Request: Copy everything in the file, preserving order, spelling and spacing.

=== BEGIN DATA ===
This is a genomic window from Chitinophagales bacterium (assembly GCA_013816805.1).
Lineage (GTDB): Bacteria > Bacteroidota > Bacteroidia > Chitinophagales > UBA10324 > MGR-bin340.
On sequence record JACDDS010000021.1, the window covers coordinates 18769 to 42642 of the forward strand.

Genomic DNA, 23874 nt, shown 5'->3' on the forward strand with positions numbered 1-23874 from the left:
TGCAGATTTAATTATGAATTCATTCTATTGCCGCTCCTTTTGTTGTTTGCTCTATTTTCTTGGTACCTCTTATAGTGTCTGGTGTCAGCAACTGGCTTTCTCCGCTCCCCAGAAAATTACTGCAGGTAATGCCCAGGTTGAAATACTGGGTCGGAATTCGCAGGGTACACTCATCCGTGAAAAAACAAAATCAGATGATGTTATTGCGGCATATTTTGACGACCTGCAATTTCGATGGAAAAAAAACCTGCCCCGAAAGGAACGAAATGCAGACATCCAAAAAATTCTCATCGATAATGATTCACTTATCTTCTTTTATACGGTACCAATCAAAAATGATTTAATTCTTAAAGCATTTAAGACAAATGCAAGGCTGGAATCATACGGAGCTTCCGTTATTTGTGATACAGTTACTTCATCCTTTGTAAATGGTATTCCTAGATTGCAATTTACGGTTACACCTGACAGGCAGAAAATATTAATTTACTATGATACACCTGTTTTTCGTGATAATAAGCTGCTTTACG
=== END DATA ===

This is a genomic window from Chitinophagales bacterium (assembly GCA_013816805.1).
Lineage (GTDB): Bacteria > Bacteroidota > Bacteroidia > Chitinophagales > UBA10324 > MGR-bin340.
On sequence record JACDDS010000021.1, the window covers coordinates 18769 to 42642 of the forward strand.

Genomic DNA, 23874 nt, shown 5'->3' on the forward strand with positions numbered 1-23874 from the left:
TGCAGATTTAATTATGAATTCATTCTATTGCCGCTCCTTTTGTTGTTTGCTCTATTTTCTTGGTACCTCTTATAGTGTCTGGTGTCAGCAACTGGCTTTCTCCGCTCCCCAGAAAATTACTGCAGGTAATGCCCAGGTTGAAATACTGGGTCGGAATTCGCAGGGTACACTCATCCGTGAAAAAACAAAATCAGATGATGTTATTGCGGCATATTTTGACGACCTGCAATTTCGATGGAAAAAAAACCTGCCCCGAAAGGAACGAAATGCAGACATCCAAAAAATTCTCATCGATAATGATTCACTTATCTTCTTTTATACGGTACCAATCAAAAATGATTTAATTCTTAAAGCATTTAAGACAAATGCAAGGCTGGAATCATACGGAGCTTCCGTTATTTGTGATACAGTTACTTCATCCTTTGTAAATGGTATTCCTAGATTGCAATTTACGGTTACACCTGACAGGCAGAAAATATTAATTTACTATGATACACCTGTTTTTCGTGATAATAAGCTGCTTTACG